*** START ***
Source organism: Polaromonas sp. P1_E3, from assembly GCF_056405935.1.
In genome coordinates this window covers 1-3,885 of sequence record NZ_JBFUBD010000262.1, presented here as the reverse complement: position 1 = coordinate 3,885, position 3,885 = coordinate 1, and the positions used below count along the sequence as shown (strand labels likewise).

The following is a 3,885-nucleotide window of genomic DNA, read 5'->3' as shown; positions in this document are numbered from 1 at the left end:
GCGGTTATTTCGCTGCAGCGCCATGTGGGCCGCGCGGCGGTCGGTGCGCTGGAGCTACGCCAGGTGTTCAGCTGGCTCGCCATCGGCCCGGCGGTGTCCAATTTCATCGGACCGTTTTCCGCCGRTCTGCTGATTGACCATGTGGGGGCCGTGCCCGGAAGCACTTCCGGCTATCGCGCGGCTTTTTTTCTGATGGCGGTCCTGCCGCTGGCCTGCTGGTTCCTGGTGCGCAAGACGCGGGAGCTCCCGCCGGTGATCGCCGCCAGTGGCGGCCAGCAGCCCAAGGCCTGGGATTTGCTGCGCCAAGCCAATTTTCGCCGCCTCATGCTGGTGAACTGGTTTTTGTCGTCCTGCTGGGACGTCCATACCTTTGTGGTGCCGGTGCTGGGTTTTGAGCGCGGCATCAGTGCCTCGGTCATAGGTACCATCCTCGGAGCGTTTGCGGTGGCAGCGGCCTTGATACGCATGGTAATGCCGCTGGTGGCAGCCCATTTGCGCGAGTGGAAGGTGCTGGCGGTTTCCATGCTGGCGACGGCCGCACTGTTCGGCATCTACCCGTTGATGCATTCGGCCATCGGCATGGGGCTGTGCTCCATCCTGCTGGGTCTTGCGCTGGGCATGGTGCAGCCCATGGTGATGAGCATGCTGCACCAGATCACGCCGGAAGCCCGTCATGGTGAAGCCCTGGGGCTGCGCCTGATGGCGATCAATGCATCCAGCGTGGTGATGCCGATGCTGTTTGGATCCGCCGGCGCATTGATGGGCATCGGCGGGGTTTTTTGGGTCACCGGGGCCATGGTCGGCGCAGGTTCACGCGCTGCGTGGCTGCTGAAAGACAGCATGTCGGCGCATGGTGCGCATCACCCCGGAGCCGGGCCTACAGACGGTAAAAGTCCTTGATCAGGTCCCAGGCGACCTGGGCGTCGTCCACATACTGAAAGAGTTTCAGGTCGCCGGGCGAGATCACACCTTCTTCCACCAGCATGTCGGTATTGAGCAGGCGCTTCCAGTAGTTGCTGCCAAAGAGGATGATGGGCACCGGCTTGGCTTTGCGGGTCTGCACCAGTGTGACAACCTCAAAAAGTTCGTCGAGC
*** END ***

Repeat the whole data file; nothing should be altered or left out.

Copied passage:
Source organism: Polaromonas sp. P1_E3, from assembly GCF_056405935.1.
In genome coordinates this window covers 1-3,885 of sequence record NZ_JBFUBD010000262.1, presented here as the reverse complement: position 1 = coordinate 3,885, position 3,885 = coordinate 1, and the positions used below count along the sequence as shown (strand labels likewise).

The following is a 3,885-nucleotide window of genomic DNA, read 5'->3' as shown; positions in this document are numbered from 1 at the left end:
GCGGTTATTTCGCTGCAGCGCCATGTGGGCCGCGCGGCGGTCGGTGCGCTGGAGCTACGCCAGGTGTTCAGCTGGCTCGCCATCGGCCCGGCGGTGTCCAATTTCATCGGACCGTTTTCCGCCGRTCTGCTGATTGACCATGTGGGGGCCGTGCCCGGAAGCACTTCCGGCTATCGCGCGGCTTTTTTTCTGATGGCGGTCCTGCCGCTGGCCTGCTGGTTCCTGGTGCGCAAGACGCGGGAGCTCCCGCCGGTGATCGCCGCCAGTGGCGGCCAGCAGCCCAAGGCCTGGGATTTGCTGCGCCAAGCCAATTTTCGCCGCCTCATGCTGGTGAACTGGTTTTTGTCGTCCTGCTGGGACGTCCATACCTTTGTGGTGCCGGTGCTGGGTTTTGAGCGCGGCATCAGTGCCTCGGTCATAGGTACCATCCTCGGAGCGTTTGCGGTGGCAGCGGCCTTGATACGCATGGTAATGCCGCTGGTGGCAGCCCATTTGCGCGAGTGGAAGGTGCTGGCGGTTTCCATGCTGGCGACGGCCGCACTGTTCGGCATCTACCCGTTGATGCATTCGGCCATCGGCATGGGGCTGTGCTCCATCCTGCTGGGTCTTGCGCTGGGCATGGTGCAGCCCATGGTGATGAGCATGCTGCACCAGATCACGCCGGAAGCCCGTCATGGTGAAGCCCTGGGGCTGCGCCTGATGGCGATCAATGCATCCAGCGTGGTGATGCCGATGCTGTTTGGATCCGCCGGCGCATTGATGGGCATCGGCGGGGTTTTTTGGGTCACCGGGGCCATGGTCGGCGCAGGTTCACGCGCTGCGTGGCTGCTGAAAGACAGCATGTCGGCGCATGGTGCGCATCACCCCGGAGCCGGGCCTACAGACGGTAAAAGTCCTTGATCAGGTCCCAGGCGACCTGGGCGTCGTCCACATACTGAAAGAGTTTCAGGTCGCCGGGCGAGATCACACCTTCTTCCACCAGCATGTCGGTATTGAGCAGGCGCTTCCAGTAGTTGCTGCCAAAGAGGATGATGGGCACCGGCTTGGCTTTGCGGGTCTGCACCAGTGTGACAACCTCAAAAAGTTCGTCGAGC